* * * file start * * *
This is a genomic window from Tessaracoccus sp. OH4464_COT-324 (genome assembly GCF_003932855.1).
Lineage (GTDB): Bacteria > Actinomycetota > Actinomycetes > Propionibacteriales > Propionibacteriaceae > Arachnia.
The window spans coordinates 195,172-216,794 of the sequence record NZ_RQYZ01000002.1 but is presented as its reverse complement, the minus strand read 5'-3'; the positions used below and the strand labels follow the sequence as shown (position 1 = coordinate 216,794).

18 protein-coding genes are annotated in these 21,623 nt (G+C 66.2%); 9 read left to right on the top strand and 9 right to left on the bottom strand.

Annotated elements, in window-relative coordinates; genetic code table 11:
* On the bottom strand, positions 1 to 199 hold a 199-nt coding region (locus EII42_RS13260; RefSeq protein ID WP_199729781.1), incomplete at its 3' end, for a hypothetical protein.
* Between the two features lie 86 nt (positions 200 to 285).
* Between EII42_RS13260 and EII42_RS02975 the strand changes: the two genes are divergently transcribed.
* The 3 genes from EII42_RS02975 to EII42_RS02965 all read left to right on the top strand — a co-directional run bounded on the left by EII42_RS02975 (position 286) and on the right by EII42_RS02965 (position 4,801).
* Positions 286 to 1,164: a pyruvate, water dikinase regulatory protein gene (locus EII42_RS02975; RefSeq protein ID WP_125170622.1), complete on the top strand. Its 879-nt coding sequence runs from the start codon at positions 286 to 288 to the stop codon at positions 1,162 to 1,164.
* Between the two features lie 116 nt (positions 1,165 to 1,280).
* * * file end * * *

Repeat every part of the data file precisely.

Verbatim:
This is a genomic window from Tessaracoccus sp. OH4464_COT-324 (genome assembly GCF_003932855.1).
Lineage (GTDB): Bacteria > Actinomycetota > Actinomycetes > Propionibacteriales > Propionibacteriaceae > Arachnia.
The window spans coordinates 195,172-216,794 of the sequence record NZ_RQYZ01000002.1 but is presented as its reverse complement, the minus strand read 5'-3'; the positions used below and the strand labels follow the sequence as shown (position 1 = coordinate 216,794).

18 protein-coding genes are annotated in these 21,623 nt (G+C 66.2%); 9 read left to right on the top strand and 9 right to left on the bottom strand.

Annotated elements, in window-relative coordinates; genetic code table 11:
* On the bottom strand, positions 1 to 199 hold a 199-nt coding region (locus EII42_RS13260; RefSeq protein ID WP_199729781.1), incomplete at its 3' end, for a hypothetical protein.
* Between the two features lie 86 nt (positions 200 to 285).
* Between EII42_RS13260 and EII42_RS02975 the strand changes: the two genes are divergently transcribed.
* The 3 genes from EII42_RS02975 to EII42_RS02965 all read left to right on the top strand — a co-directional run bounded on the left by EII42_RS02975 (position 286) and on the right by EII42_RS02965 (position 4,801).
* Positions 286 to 1,164: a pyruvate, water dikinase regulatory protein gene (locus EII42_RS02975; RefSeq protein ID WP_125170622.1), complete on the top strand. Its 879-nt coding sequence runs from the start codon at positions 286 to 288 to the stop codon at positions 1,162 to 1,164.
* Between the two features lie 116 nt (positions 1,165 to 1,280).